We’re barely into the New Year and parliament hasn’t even started, but this past week was dominated by the prospect of political careers coming to an end.
Clive Palmer is among the MPs whose time may be drawing to an ignominious close. The mining magnate’s Queensland Nickel went into administration this week, two weeks after sacking more than 200 staff and just days after it emerged the company had donated nearly $6 million to Mr Palmer’s eponymous party during 2014-15.
If the company cannot trade out of voluntary administration, and Mr Palmer’s financial difficulties lead to him being declared bankrupt, the MP will be disqualified from holding elected office.
Meanwhile, the preselections of a number of conservative federal MPs are under threat from their moderate colleagues in the NSW Liberal Party.
Long-serving parliamentarians from the state – Bronwyn Bishop, Philip Ruddock and Bill Heffernan – are all being pressured to make way for younger and more progressive candidates. Moves are reportedly also being made by the Liberal left on one of the right’s hopes for the future, Angus Taylor, and one of the conservatives appointed to the Turnbull ministry, Senator Concetta Fierravanti-Wells.
Prime Minister Malcolm Turnbull could do without such internal party shenanigans, seemingly brought on by NSW Liberal moderates emboldened by his ascension to the top job.
Mr Turnbull has reportedly requested that sitting MPs not be challenged, but that has done little to quash threats from the Liberals’ conservatives that the moderates’ ambitions for more seats could lead to “civil war” within the party.
One NSW Liberal Senator who’d be breathing a little easier this week is the Cabinet Secretary Arthur Sinodinos.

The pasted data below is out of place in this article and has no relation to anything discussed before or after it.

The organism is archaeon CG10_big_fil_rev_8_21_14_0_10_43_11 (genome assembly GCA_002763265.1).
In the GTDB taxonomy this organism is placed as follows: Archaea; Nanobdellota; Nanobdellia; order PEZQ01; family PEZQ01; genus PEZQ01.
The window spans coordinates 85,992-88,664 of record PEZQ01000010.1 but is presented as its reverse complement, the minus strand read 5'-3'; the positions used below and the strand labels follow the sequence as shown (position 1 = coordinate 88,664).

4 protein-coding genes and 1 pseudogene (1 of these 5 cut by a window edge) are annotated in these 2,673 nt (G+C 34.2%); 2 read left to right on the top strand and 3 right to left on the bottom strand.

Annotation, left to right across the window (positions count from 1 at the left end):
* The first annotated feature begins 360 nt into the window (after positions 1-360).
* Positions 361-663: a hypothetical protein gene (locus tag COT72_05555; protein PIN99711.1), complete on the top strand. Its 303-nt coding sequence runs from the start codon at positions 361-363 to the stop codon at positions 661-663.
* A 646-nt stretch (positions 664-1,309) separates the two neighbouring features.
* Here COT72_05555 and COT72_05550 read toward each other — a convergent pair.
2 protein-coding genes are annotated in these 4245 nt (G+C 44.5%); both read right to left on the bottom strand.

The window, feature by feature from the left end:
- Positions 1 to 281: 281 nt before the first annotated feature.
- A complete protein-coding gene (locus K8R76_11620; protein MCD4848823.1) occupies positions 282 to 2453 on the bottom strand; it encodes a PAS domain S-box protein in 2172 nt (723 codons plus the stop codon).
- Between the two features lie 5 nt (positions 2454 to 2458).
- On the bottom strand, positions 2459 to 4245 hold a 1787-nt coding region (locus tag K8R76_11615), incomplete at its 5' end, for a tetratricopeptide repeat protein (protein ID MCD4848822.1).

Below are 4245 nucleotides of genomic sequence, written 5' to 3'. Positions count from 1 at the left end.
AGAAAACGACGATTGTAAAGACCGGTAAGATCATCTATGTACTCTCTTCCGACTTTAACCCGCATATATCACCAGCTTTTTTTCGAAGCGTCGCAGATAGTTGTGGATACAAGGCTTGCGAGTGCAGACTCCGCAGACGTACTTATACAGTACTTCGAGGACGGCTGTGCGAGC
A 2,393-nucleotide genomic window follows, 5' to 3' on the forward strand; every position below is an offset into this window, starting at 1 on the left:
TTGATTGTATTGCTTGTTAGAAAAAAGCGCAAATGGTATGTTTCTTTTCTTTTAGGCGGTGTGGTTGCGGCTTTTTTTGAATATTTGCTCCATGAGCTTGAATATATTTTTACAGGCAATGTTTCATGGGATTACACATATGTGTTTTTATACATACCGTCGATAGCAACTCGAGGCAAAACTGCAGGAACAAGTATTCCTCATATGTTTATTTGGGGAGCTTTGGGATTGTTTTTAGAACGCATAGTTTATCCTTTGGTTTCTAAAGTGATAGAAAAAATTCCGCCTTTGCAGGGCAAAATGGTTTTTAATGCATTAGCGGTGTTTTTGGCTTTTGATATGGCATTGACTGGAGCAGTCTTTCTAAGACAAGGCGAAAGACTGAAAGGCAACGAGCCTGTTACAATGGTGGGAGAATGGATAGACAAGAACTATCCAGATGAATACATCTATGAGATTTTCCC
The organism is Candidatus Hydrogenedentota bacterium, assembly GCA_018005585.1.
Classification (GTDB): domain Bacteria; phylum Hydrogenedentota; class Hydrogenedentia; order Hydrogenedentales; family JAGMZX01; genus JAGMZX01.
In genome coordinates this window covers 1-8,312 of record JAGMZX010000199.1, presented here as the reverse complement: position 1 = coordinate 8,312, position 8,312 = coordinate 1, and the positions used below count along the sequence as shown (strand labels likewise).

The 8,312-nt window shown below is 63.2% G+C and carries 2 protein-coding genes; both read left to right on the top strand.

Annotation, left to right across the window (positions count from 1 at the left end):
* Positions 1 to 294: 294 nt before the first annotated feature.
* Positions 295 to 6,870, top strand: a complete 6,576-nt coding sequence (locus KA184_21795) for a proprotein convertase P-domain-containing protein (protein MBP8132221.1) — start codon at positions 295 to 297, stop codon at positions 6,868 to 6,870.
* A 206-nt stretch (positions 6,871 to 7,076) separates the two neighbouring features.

After being called to give evidence to the NSW Independent Commission Against Corruption, Senator Sinodinos stood aside from his role as Tony Abbott’s Assistant Treasurer but was returned to the ministry when Malcolm Turnbull became Liberal leader.
A media report suggested this week the Senator had been “cleared” of “corruption” by ICAC.
However this is yet to be confirmed as the Commission’s report is not due to be publically released until March.
What’s sauce for the goose…
Decidedly more anxious about a Commission report are unions such as the CFMEU that suspect they’ve been named in one of the confidential reports produced by the Royal Commission into union corruption and governance.
The Government is considering giving crucial crossbench senators Glenn Lazarus and Jacqui Lambie access to the private reports – which reportedly contain details that would potentially put witnesses in danger if made public – in the hope of securing their support for legislation the Government says will help clean up unions.
Oh, THAT women problem
Perhaps the best piece of political news this week was that NSW Labor had moved swiftly to counter perceptions of sexism and bias against women arising from the Clements imbroglio by announcing proposed reforms to the state party’s structure.
Kaila Murnain, Jamie Clements’ successor as NSW Labor’s general secretary and the first woman in the role, announced she would propose a change to the party’s rules at its state conference next month that would require women to hold 50 per cent of key party positions by 2027.
While on the one hand it’s difficult to comprehend how a modern political party could give itself over ten years to achieve such an objective.
Yesterday’s appalling comments by ex-Labor leader and former NSW MP Mark Latham may indicate the extent to which a cultural change needs to occur within the party before women are truly considered equals.